A common question we get asked, is “what is the difference between a cesspit and septic tank?”
Whilst both a cesspit and a septic tank perform the same task, which is dealing with wastewater, there are some differences between how they function. This post will explain some of the differences and some of the common issues so you can make a more informed decision on whether a septic tank or cesspit system is more suitable for your requirements.
What is a septic tank?
A septic tank is an underground sedimentation tank used to treat wastewater from properties that are not connected to the main sewer system and are often constructed from fibreglass, concrete or polyethylene plastic.
They contain multiple chambers to collect and process wastewater. The wastewater enters a first chamber where the solids are able to settle and decompose. While the remaining liquid flows into a second chamber and through to the soakaway.
Septic tank systems use a treatment process, allowing the treated wastewater to drain away into a stream or soakaway and should only require emptying when the solids levels have built up within the tank, typically every two years or so.
Although a septic tank doesn’t require as much maintenance as a cesspit, it is advisable to have your tank periodically services to ensure it is in full working order.
Once thing worth noting is that a septic tank relies of bacteria to decompose waste. This natural process can be disrupted by flushing chemicals such as bleach and other cleaning products, so we’d recommend only using problems that are deemed safe for use with septic tank systems.
What is a cesspit?
A cesspit (or cesspool) on the other hand is effectively an underground storage tank for your wastewater and requires much more regular emptying as they don’t “process” the wastewater like a septic tank does. They simply collect waste liquids and solid and require much more maintenance compared to a septic tank.
Cesspits are often used for temporary sewage systems, such as on construction sites or in locations where they’ll be used infrequently, so they won’t need to be emptied as regularly.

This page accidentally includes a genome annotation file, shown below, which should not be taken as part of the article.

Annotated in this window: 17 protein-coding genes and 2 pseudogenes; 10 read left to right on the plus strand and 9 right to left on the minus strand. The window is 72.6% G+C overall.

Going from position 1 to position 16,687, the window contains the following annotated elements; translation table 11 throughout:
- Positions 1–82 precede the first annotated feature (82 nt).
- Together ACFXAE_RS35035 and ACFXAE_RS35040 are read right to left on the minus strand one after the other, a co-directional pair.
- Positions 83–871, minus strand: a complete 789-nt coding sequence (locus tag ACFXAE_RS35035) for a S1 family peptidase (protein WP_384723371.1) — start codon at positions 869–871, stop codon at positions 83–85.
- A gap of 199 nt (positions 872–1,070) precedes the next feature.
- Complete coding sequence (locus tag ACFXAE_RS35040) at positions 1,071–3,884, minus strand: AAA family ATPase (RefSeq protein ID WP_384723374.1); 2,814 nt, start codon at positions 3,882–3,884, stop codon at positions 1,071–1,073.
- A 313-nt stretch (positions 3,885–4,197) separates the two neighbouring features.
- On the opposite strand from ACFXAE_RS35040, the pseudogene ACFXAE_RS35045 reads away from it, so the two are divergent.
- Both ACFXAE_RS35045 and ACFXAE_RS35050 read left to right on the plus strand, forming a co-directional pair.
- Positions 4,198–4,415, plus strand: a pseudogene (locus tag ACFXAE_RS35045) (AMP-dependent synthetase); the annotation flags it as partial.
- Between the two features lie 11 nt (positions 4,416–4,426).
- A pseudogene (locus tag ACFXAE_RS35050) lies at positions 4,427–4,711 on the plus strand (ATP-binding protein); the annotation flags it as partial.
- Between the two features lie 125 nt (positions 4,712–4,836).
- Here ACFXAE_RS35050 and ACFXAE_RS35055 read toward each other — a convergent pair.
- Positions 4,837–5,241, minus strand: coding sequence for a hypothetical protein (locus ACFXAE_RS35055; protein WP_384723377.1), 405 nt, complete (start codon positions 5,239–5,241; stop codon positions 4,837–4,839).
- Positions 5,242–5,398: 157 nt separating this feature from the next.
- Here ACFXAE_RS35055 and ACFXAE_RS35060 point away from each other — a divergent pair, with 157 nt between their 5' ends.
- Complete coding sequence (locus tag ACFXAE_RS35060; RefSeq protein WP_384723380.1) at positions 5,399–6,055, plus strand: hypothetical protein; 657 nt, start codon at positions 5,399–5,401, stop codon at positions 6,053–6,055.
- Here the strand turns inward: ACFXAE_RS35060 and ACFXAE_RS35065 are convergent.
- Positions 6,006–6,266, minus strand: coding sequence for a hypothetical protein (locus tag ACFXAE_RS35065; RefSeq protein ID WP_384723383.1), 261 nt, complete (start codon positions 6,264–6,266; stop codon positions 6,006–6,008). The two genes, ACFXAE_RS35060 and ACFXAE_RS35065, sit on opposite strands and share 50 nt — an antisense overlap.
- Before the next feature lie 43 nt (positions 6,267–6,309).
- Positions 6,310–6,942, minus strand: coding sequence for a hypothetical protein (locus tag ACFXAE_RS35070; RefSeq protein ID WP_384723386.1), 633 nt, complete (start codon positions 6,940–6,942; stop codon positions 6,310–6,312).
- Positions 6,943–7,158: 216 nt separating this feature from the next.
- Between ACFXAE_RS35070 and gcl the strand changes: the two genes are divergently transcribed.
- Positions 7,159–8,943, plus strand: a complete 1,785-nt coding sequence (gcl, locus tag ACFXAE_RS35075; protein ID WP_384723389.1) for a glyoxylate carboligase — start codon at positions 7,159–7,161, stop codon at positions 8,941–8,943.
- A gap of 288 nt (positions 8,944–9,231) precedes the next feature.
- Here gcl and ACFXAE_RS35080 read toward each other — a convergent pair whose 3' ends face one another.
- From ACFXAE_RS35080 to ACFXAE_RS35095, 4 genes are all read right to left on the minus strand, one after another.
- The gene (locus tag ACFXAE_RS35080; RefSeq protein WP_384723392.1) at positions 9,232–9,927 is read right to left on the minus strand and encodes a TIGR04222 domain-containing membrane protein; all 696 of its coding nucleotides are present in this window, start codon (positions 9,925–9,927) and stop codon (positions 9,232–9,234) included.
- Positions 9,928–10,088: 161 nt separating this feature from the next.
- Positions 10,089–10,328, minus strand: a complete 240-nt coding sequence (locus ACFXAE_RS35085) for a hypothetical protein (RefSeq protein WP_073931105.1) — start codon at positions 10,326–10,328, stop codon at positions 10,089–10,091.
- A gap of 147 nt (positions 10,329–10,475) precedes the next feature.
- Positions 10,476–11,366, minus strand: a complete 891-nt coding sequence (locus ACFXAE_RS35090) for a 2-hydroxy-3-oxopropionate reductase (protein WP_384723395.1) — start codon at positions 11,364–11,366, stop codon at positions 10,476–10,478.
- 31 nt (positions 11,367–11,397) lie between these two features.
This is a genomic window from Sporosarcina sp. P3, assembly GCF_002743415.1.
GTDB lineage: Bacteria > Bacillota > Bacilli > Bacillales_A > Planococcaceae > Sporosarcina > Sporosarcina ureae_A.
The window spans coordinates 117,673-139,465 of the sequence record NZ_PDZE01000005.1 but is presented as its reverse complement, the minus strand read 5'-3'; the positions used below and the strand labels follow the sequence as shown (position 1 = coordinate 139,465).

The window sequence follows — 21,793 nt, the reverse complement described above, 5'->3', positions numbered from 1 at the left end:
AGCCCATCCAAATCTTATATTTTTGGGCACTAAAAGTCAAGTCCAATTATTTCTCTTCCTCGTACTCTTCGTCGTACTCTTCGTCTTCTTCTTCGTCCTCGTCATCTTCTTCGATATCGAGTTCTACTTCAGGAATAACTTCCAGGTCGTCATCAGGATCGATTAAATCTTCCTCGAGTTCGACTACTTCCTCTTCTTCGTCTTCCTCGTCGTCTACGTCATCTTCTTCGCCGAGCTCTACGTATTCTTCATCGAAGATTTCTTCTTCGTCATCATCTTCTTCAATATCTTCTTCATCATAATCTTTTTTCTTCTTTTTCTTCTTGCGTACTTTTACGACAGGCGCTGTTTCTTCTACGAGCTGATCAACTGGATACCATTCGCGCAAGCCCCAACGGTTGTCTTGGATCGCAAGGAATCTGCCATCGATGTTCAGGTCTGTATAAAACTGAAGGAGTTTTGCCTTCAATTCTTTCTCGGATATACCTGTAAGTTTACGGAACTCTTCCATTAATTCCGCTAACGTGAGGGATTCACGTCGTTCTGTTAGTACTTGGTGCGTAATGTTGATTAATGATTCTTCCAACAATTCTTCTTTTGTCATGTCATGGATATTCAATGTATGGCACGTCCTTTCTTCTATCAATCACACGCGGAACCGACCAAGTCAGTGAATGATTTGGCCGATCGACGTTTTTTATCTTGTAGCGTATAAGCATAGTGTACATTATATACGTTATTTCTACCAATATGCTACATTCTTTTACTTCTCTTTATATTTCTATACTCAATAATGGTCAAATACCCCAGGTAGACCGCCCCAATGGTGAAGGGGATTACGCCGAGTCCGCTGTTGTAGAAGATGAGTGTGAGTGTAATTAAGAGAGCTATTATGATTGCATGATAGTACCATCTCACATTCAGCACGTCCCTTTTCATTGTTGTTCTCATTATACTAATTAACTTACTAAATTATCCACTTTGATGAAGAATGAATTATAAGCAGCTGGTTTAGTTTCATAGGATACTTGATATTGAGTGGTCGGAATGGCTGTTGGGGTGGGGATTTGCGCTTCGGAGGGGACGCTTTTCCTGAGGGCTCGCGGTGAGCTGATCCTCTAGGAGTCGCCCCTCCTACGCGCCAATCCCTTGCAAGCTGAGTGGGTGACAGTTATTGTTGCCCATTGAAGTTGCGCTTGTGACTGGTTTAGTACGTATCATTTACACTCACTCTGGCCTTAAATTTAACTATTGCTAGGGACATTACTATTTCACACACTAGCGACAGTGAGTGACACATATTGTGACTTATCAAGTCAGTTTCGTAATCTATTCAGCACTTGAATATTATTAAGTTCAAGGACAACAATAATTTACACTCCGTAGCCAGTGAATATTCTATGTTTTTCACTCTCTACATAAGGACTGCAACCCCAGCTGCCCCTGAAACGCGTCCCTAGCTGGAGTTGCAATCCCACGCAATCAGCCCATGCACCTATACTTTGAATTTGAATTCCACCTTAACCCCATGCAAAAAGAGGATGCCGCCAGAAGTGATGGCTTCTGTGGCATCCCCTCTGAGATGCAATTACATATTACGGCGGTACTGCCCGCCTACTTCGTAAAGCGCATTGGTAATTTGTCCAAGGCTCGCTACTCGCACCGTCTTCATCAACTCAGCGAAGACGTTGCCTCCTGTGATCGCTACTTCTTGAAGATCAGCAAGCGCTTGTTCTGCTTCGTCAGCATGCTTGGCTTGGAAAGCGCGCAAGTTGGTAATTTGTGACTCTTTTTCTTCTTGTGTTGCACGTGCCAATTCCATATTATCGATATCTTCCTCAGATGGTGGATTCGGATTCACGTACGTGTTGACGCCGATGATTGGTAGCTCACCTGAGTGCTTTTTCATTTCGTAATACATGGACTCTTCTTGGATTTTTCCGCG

Cesspits are more suited to commercial applications than residential, due to the more regular maintenance schedule a cesspit requires. For example, you would commonly find a cesspit at a campsite due to the chemical toilet waste which would disrupt the bacteria in a septic tank system.
Which is better, a cesspit or septic tank?
Generally speaking, if you live in a home without a main connection to the local sewer system, a septic tank if the preferred option. However, if your soil fails soakaway tests and don’t have a surface drain where the sewage can be deposited to, a cesspit would be your best option.
What are the common issues with cesspits and septic tanks?
As cesspits and septic tanks are buried underground, they can often get overlooked but both do require regular maintenance to ensure they are functioning correctly.
If you have a cesspit or septic tank installed on your property and have noticed that your toilet is starting to gurgle, or perhaps your bath or sinks aren’t draining as quickly as they once were, or have noticed a pungent smell outside, this could indicate that you have a problem.
The first thing to check is whether your septic tank or cesspit needs emptying. As we mentioned before, a cesspit will require much more regular emptying than a septic tank, in most cases this would be performed monthly, so if you’ve forgotten to get your septic tank emptied for a while, this is most likely the cause of the issue.
A septic tank by comparison doesn’t require emptying as frequently. Whilst we’d recommend getting your septic tank emptied regularly, as long as the bacteria is doing its job and your septic tank is functioning correctly, you may be able to get away with a longer period between empties. Again, if it’s been a year or two since the last time you had your septic tank emptied, this could be the cause of most of your problems.
If you know for a fact your cesspit or septic tank has been emptied recently, another cause of problems, is incorrectly placing things down your drains that shouldn’t be there. Such as nappies, wet wipes, used cooking oil etc. If you’ve flushed something that you shouldn’t have, then you could have a blockage which will need to be dealt with by an experienced drain clearance company.
Another issue that you can encounter is leaking. A leaking cesspit or septic tank cause lead to rather pungent smells and the contamination of your garden or property.
Leakages can be caused by a number of issues. It could be because the tank was installed incorrectly, tree roots penetrating the tank, or simply general age-related issues. Whilst a cesspit or septic tank will often give many years of use, nothing lasts forever and will eventually need replacing.
If you need assistance diagnosing an issue with your septic tank or cesspit, or simply need to book an appointment to have your tank pumped, here at Flo-Well we have a wealth of experience and have a fleet of drainage tankers standing by to help with your septic tank emptying and cesspit emptying needs. Please contact our team of friendly drainage professionals for assistance.